Ohio Supreme Court Upholds 2005 Tort Reform Statute
On February 15, 2012, in a 5-2 decision, the Ohio Supreme Court upheld the mandatory bifurcation provision of the punitive damages statute that was adopted in 2005. This tort reform statute requires the bifurcation of a trial, upon the request of any party in a tort action in which both claims for compensatory damages and punitive damages are made. In Havel v. Villa St. Joseph, the court held that the statute was constitutional and did not conflict with state court procedural laws.
Prior to the statute being adopted in 2005, such trials could only be bifurcated at the discretion of the trial court judge. Bifurcation would only occur when the judge believed it would promote convenience, avoid prejudice, or when it would be economically prudent or efficient to do so. Now, upon the motion of either party, the trial will be divided into two phases. In the first phase, no evidence of the plaintiff’s entitlement to punitive damages is permitted. If the plaintiff is successful in the first phase and is awarded compensatory damages, then a second trial is held on the question of punitive damages. This process will help ensure that punitive damages only are awarded in cases where they are warranted and defendants are not unfairly punished.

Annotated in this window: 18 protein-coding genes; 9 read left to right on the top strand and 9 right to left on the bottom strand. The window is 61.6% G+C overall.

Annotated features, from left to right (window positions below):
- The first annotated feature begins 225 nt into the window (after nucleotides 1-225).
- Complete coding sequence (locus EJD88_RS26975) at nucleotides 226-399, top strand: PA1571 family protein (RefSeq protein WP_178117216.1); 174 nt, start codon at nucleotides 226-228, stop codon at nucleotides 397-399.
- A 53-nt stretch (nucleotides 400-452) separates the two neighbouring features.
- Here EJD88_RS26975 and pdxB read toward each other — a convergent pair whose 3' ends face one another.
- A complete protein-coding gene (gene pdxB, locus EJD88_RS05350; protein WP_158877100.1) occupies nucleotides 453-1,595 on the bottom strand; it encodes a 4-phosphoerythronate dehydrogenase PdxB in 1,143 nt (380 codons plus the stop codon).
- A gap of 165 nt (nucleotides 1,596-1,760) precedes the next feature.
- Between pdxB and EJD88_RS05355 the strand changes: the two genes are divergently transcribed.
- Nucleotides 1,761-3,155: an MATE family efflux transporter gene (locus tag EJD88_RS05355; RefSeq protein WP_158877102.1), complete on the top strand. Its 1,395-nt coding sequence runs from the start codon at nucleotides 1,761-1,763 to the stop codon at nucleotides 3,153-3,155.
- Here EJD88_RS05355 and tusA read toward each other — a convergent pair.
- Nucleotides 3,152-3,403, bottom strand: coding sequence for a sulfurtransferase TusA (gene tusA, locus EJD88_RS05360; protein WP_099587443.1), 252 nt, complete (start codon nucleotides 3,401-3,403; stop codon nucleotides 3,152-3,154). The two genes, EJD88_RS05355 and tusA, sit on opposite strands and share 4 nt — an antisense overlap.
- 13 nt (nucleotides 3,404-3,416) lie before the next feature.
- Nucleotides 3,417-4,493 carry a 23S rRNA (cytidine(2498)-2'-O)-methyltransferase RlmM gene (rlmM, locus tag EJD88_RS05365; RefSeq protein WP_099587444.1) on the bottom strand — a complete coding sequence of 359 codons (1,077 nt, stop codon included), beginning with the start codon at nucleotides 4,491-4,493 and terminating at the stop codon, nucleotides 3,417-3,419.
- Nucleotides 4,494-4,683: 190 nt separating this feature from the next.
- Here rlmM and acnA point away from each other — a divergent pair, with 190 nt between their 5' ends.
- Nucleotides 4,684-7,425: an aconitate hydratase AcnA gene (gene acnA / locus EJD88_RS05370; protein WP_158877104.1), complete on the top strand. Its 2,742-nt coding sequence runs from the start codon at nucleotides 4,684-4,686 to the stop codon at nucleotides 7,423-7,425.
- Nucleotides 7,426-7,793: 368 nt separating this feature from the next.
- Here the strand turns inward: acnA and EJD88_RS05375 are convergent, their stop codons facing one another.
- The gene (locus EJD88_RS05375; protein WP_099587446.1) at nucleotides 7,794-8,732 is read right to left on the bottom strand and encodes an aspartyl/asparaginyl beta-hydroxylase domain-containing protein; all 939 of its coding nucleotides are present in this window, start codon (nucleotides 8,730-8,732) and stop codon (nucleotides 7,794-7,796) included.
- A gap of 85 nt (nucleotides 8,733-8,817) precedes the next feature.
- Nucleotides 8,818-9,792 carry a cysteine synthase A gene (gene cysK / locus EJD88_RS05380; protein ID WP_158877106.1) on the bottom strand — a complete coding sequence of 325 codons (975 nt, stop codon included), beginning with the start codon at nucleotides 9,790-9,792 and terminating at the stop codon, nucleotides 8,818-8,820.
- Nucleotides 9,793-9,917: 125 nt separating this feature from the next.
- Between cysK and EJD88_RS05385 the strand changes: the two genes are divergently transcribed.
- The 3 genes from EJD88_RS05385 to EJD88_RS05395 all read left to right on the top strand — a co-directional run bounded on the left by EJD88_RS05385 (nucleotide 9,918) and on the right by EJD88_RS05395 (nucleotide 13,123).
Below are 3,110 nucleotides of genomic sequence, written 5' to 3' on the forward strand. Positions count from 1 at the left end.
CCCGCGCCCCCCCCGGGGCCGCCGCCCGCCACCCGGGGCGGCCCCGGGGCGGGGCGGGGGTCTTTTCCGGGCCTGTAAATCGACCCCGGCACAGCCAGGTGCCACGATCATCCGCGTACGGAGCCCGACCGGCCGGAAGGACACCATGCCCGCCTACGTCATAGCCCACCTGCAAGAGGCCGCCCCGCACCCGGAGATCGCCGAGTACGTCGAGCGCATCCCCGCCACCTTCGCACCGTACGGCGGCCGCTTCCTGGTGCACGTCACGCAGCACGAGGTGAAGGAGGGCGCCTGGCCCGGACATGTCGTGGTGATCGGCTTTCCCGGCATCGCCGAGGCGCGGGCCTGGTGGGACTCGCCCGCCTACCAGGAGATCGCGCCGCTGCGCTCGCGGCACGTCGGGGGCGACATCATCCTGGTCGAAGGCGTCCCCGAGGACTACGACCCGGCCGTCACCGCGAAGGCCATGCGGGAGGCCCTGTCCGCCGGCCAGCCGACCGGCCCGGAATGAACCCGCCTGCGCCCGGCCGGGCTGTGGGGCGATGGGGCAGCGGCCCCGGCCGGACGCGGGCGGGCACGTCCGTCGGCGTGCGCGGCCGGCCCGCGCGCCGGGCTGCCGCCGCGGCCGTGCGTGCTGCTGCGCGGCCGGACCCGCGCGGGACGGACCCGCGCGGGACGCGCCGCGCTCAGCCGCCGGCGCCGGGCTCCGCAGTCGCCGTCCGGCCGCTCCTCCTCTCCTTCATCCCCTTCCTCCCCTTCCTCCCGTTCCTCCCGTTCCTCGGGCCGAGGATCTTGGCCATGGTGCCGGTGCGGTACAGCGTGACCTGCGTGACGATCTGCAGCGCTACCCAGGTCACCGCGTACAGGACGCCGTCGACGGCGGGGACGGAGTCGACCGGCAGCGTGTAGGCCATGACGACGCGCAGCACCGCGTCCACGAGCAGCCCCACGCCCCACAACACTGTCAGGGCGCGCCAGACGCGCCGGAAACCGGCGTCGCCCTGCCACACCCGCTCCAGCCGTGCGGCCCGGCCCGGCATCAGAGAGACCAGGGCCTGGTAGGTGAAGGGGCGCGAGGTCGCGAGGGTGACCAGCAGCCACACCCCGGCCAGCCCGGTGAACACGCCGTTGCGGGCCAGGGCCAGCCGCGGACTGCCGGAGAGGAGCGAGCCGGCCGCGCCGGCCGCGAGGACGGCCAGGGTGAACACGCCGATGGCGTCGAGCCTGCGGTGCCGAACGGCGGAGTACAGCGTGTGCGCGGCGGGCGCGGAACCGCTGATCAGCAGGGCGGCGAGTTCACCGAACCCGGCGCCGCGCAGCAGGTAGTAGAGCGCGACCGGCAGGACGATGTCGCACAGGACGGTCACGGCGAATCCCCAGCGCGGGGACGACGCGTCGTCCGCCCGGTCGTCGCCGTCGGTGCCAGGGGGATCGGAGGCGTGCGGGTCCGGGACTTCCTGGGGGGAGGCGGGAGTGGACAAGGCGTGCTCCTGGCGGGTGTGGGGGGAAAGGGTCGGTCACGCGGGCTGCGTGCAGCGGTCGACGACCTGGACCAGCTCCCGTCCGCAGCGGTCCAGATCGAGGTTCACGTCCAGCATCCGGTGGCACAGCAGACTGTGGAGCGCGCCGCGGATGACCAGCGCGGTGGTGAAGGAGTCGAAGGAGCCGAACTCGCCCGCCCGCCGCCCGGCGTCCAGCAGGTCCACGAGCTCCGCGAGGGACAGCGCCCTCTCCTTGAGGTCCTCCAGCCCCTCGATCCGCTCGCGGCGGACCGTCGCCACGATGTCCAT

The court based its decision on a substantive law versus procedural law argument, finding that the 2005 statute created a substantive right to bifurcation in such cases, and therefore, takes precedence over procedural laws and does not violate the Ohio Constitution. For the full court opinion, please click here.